These shades of grey pervade the mythology of Hard Spell. In addition to vampires that aren’t straight-up evil, Gustainis populates this world with black, grey, and white magic. Witchfinders don’t care about the difference, but the law does. Although magic and witchcraft is only a small part of this book, I enjoyed seeing the various gradations at work, from the grey necromancy that Rachel does at Stan’s request to the out-and-out black magic wielded by Sligo in his quest for apotheosis. In the end, Gustainis avoids the trap of making magic the solution to everything—though I do take issue with how some things are resolved.
Consider Karl’s fate: his injury is near-mortal, and will likely be fatal because the emergency response time at an abandoned pumping station in the middle of nowhere is terrible. Meanwhile, Christine is has only just survived her near-sacrifice at Sligo’s hands, but his use of silver prevents her from healing herself unless she feeds. So Stan, too weak to do much himself, gives Christine permission to feed on Karl and make him into a vampire. He gets not to die (well, he undies, I guess), and she lives (well, unlives). Sounds like a fair deal, right?
Judging from the voiceover-style epilogue we get, Karl doesn’t seem to mind this transition from life to unlife. So I suppose I’m getting outraged over nothing, but … I hate that Stan did that without even asking Karl. He already did it once, with Christine, and now Karl? This could become habit-forming, dude. It’s great that it turned out to be everything Karl had hoped for, but to do it without even asking for his go-ahead seems callous. One would think the Supernatural Crimes division would have some kind of vampiric-transformation clause in their contract, like an organ donor card—initial here if you’re OK with becoming the undead in the event you’re mortally wounded in the line of duty.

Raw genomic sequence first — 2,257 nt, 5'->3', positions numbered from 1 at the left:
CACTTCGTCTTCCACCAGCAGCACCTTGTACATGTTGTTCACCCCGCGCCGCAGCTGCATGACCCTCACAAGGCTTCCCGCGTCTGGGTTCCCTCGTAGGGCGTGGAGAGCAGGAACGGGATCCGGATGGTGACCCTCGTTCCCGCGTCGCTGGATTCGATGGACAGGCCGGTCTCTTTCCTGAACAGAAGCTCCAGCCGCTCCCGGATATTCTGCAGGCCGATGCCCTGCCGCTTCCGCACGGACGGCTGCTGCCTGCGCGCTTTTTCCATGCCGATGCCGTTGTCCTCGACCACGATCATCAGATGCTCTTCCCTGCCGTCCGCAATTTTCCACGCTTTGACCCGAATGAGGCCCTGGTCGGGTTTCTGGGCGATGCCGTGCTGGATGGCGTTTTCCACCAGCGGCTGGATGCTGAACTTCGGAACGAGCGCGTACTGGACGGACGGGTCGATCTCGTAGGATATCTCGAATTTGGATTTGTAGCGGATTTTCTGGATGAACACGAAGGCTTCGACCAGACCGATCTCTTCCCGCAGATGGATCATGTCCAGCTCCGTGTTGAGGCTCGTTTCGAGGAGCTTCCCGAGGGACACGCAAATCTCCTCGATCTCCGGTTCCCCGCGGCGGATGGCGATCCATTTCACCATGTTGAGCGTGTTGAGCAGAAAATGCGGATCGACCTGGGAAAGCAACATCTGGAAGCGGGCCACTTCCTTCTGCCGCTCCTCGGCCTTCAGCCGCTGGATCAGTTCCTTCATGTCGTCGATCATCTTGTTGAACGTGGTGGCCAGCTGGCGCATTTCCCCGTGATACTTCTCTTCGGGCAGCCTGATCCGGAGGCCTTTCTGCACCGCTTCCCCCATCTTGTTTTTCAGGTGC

Similarly, I’m kind of disappointed that Kulick surrenders Rachel’s body in such a straightforward way. Rachel herself seemed convinced Kulick had a more sinister ulterior motive, but when Stan has no choice but to summon him, Kulick quickly fulfils his end of the deal with no compunctions. What’s up with that? In the best urban fantasy novels, nothing goes right for the protagonist. Here, he has a wizard/vampire and a wizard’s ghost going to bat for him. That’s called stacking the deck, Gustainis, and you’re supposed to do it for the bad guys. It’s no fun if the protagonist wins because he brings superior firepower. Stan didn’t even have much of a plan!
So I’m of two minds about this book. On one hand, it is an exciting adventure in the tradition of urban fantasy mysteries. On the other hand, the story, and in particular its resolution, lacks a certain complexity and sense of challenge that I need in my fiction. I wouldn’t call Hard Spell a great book, but it seems like the beginning of something good—something that could, hopefully, aspire to greatness. Until then … I mean, it has vampires and witches and hardboiled cops saving the world. That has to count for something.